One day I decided I could not live on any longer without a purpose. Unlike the ambitious lot, I do not have a long term purpose of making it big. This makes my daily existence solely and totally dependent on self decided short term purposes. Last year it was learning tennis, then making a football team. Lately time and extreme mobility don't offer me the luxury to pursue those dreams. But, I decided, things could not go on like this.
So after a great deal of thought and analysis (not resulting in getting myself psyched up for a change); I figured a way out. Getting back my reading habit and occupy myself with books. Then again, choice of books also presents another dilemma. Recommendations, highly rated, referenced, less famous works by favorite authors, popular, random picks from the bookshop; too much to decide. I decided to give this quest a direction too, inspired from the chase for the IMDb top 250 movies.
I researched for lists of most critically acclaimed novels and zeroed in on 2 of them: the TIME magazine list and the Modern Library list. I know the subjectivity of this method, but I figured out there was hardly any harm in reading a few famous books at the least. Snooty as it may sound.
The reading list was made by extracting the common books out of the two lists, consisting of 100 books each (thank you, my limited excel skills). That left 44 books in the common list. An initial assessment revealed that I had managed just 5 out of the 44, a figure reminiscent of my college maths marks. *Sniff*
You can find the lists in the Excel sheet here.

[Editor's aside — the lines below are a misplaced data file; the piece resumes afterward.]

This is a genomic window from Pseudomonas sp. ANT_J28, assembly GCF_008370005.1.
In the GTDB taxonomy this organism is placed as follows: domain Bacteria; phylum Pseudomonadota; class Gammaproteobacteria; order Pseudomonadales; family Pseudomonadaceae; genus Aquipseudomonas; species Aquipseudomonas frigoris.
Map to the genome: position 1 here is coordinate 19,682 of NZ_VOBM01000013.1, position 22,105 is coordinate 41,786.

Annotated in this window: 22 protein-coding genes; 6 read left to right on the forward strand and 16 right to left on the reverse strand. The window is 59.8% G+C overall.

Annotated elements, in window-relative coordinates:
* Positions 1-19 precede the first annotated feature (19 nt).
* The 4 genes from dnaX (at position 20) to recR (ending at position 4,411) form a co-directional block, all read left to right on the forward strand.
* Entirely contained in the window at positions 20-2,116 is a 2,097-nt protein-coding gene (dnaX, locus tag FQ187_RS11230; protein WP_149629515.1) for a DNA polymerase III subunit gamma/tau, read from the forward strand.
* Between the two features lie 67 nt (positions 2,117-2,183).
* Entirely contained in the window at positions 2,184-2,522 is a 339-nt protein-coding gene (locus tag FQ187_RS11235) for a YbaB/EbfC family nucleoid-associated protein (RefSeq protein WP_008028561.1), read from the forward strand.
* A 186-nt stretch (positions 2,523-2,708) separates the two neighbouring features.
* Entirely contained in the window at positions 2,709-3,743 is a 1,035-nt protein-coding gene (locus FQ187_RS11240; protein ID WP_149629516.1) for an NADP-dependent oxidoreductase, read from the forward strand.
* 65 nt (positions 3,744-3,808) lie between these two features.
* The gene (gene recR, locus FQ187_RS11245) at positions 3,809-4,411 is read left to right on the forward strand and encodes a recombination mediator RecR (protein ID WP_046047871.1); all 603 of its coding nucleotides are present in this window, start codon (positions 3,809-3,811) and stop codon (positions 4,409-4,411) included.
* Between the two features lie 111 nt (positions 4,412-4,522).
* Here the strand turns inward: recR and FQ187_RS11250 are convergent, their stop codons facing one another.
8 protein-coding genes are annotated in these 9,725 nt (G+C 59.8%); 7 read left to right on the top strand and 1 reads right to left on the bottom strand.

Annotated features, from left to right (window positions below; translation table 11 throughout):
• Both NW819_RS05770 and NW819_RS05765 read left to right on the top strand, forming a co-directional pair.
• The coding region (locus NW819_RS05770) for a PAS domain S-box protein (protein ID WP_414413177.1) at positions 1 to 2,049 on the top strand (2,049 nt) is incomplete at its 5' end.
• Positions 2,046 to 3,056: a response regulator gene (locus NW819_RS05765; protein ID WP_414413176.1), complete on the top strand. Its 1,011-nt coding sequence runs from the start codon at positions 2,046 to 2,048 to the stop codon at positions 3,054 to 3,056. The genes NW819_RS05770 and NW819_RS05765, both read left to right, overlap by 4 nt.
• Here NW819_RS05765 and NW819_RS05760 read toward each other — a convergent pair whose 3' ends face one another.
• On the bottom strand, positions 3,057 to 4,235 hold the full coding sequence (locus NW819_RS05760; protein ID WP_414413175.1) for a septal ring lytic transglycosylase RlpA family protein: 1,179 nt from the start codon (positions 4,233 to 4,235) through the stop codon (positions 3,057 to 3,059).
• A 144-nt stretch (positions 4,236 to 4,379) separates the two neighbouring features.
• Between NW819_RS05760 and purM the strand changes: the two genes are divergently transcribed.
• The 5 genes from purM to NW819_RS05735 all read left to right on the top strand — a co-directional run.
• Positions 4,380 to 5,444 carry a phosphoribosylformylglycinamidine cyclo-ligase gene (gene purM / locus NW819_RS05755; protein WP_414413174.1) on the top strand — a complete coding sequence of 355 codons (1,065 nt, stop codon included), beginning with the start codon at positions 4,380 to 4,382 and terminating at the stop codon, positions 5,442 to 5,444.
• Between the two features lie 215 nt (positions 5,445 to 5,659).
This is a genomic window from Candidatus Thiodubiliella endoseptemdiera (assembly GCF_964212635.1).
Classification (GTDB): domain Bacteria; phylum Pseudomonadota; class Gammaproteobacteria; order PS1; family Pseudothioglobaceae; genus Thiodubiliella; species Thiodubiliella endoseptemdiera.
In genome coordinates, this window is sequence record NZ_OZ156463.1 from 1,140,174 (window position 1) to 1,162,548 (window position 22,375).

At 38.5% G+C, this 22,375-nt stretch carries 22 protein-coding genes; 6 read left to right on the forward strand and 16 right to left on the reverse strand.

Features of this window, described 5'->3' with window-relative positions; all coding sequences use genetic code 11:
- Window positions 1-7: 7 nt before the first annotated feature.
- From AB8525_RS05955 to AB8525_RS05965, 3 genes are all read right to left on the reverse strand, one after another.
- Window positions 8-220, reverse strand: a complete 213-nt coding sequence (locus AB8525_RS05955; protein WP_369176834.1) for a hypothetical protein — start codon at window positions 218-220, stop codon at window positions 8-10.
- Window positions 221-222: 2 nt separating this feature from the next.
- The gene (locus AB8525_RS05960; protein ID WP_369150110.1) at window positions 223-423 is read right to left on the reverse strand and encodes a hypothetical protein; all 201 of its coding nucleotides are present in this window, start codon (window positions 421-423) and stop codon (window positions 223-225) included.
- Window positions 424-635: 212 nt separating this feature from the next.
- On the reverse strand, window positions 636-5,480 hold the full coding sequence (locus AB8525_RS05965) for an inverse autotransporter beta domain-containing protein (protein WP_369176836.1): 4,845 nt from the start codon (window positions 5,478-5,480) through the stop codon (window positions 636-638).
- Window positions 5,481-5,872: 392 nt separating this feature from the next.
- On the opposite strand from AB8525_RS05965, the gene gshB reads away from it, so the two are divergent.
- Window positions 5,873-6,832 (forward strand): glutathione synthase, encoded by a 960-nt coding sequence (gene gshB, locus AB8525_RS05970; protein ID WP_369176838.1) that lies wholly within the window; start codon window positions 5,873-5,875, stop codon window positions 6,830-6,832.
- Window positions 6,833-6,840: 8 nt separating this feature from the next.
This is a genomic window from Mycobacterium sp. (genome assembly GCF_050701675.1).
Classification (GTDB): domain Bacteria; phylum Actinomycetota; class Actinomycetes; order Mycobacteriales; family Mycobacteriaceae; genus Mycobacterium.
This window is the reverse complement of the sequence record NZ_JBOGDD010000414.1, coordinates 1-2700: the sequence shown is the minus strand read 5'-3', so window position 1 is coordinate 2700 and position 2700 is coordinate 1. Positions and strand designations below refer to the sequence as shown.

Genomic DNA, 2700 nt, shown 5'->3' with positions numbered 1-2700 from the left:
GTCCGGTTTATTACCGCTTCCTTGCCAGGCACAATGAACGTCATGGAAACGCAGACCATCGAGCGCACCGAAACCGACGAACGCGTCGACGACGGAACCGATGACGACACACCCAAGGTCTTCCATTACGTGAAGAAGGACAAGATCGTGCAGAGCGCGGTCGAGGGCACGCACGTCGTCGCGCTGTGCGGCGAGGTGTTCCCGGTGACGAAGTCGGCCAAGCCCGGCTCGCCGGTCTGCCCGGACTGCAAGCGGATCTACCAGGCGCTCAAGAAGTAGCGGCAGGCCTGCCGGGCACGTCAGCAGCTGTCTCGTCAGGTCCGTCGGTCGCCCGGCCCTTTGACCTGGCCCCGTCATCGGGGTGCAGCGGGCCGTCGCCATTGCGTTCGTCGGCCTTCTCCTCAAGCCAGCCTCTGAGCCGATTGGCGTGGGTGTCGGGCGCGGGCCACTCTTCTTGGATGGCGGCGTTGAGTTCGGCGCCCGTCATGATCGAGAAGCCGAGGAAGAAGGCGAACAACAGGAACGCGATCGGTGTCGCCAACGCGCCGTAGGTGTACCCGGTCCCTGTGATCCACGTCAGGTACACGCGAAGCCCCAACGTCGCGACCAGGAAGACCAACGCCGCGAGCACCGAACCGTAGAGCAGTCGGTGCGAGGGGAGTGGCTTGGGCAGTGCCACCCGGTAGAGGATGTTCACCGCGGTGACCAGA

It was not easy to find those books too, in the priority order that I had made after reading a synopsis of each. However, I just managed to finish the first book in the quest and will put my reading experience and perspective in this space (I hate calling it review, hardly qualified to review such stuff).
The first book in this list was "Brideshead Revisited" by Evelyn Waugh.
It is indeed a strange experience to find an author come just short of trashing his own creation in the prologue and then go ahead and read the book. But, then, it also acts a disclaimer. When the writer himself, in retrospect, brands the language "rhetorical and ornamental" and the content focusing on splendors of the past and infused with gluttonous references to good food and wine, there is little you can add to that. And then there is the deep underlying theme of religion, which I have never come to appreciate much in literature or cinema.
All said and done, it was a wonderful book; probably because I could relate to the predicament (a judgmental word) of Sebastian, a dear friend of the protagonist and first person narrator Captain Charles Ryder. The book itself is written in retrospect, a drift down the memory lane triggered by a chance visit by a now captain in the army to a place he had been associated with all through his past. A place where he did not belong, but was always in awe of. A place where his blue blooded friend Sebastian belonged to, but chose to refer it as "a place where my family stays" rather than his own home. Brideshead.
The entire novel is the story of how Charles, an ordinary college going adolescent, gets acquainted to a prodigal and disillusioned Sebastian which leads to an initial infatuation with the royal life style. As Charles gets to know more of his friends reason for disillusionment, and erratic behavior in the front of the family, he himself finds himself distant from that world and in search of his own.
If the story centered around Sebastian and the reasons for his disengagement and disinterest, I would have liked the novel much more. Instead, in my opinion, it ends up presenting a most dishonest perspective of the narrator, probably intentionally so. The first person tone and assertiveness grew stronger towards the end, so much so that it presented the narrator as an unparalleled apostle of self righteousness and devoid of any human emotions and feeling. If such was the intention, then it was a perfect way to achieve it.
So much for this book. I have moved on to the next one, which I will discuss soon hopefully.
Much has happened in between, in terms of experiences and I must finish those unfinished drafts to have them in print. I'll get back to doing that then.